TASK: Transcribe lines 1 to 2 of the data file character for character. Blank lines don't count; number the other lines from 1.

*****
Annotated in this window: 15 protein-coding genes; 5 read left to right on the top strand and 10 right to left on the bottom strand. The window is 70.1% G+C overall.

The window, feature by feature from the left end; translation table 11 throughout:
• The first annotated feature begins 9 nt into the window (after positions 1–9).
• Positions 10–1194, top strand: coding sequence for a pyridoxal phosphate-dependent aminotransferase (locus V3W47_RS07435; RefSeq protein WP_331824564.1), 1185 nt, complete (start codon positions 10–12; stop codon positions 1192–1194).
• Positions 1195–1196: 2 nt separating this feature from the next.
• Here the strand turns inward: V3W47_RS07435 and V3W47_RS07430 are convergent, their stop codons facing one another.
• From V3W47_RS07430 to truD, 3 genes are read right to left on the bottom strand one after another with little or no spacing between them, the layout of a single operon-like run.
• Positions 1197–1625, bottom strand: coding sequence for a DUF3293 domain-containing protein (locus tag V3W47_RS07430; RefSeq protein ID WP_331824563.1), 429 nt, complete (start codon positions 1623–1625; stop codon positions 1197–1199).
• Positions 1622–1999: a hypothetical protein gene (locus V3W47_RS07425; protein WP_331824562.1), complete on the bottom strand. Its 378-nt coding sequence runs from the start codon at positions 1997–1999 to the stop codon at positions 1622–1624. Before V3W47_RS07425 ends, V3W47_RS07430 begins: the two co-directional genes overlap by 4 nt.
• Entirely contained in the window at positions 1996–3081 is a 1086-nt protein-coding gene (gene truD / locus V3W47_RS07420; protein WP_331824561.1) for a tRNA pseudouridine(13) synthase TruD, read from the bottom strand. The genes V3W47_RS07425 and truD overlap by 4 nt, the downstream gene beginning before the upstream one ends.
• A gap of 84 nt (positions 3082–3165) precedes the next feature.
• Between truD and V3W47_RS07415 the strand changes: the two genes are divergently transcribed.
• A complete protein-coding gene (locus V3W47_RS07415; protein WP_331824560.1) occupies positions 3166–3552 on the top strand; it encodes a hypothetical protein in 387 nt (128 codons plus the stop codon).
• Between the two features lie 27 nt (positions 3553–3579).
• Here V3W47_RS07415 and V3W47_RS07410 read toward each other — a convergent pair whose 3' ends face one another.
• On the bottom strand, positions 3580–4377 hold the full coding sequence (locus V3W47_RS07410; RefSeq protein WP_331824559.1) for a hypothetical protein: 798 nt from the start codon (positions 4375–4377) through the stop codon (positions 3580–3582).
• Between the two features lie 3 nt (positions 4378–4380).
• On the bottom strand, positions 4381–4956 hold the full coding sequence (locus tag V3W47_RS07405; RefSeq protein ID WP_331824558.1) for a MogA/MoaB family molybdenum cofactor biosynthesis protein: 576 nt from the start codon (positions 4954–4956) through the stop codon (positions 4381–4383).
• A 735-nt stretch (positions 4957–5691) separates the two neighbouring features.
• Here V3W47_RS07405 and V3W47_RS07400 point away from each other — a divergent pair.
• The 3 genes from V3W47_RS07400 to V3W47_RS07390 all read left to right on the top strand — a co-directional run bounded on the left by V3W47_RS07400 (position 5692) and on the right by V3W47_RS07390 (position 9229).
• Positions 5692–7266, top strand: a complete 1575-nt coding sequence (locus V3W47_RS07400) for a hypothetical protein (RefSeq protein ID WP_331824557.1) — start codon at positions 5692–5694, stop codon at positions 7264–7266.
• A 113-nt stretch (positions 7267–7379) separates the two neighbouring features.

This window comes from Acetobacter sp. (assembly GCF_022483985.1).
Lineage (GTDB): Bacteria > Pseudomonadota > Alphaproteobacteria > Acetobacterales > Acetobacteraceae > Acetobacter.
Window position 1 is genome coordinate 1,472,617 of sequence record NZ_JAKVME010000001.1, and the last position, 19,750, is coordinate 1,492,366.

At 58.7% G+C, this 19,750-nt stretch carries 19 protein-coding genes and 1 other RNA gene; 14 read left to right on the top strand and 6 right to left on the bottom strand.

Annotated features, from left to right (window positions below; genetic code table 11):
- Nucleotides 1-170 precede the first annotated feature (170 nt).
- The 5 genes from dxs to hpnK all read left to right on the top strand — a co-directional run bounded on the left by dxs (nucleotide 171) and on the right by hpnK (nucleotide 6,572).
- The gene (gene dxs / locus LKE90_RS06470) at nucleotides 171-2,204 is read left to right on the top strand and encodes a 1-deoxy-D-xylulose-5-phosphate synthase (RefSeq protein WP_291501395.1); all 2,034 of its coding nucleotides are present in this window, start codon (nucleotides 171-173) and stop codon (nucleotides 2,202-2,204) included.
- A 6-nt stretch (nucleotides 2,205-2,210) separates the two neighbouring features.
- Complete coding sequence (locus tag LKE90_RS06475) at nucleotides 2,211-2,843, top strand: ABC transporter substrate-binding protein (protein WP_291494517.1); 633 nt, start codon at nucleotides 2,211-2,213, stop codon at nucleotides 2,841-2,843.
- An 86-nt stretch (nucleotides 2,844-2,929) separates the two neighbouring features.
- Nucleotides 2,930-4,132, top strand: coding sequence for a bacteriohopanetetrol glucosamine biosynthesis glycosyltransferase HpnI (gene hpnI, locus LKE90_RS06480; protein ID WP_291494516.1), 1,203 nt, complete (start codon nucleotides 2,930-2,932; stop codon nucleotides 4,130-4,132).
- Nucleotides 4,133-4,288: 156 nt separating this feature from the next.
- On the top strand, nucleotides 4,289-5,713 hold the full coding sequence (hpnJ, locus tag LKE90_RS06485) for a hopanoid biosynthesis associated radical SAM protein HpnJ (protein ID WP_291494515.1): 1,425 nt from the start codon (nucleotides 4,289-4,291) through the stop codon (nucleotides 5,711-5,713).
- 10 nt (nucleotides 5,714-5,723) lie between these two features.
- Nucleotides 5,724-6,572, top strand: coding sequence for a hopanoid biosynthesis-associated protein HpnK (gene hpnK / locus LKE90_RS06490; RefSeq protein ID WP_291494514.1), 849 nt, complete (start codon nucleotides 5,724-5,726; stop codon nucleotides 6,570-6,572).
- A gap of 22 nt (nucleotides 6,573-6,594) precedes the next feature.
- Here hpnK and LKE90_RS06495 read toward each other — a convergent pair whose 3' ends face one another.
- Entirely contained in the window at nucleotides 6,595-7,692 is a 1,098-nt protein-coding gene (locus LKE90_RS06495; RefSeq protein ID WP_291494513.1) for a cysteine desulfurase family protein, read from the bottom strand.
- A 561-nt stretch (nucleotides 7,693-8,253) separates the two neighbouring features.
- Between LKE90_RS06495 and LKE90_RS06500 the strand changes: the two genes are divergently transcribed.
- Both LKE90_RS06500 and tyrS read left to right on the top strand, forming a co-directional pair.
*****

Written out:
Annotated in this window: 15 protein-coding genes; 5 read left to right on the top strand and 10 right to left on the bottom strand. The window is 70.1% G+C overall.

The window, feature by feature from the left end; translation table 11 throughout: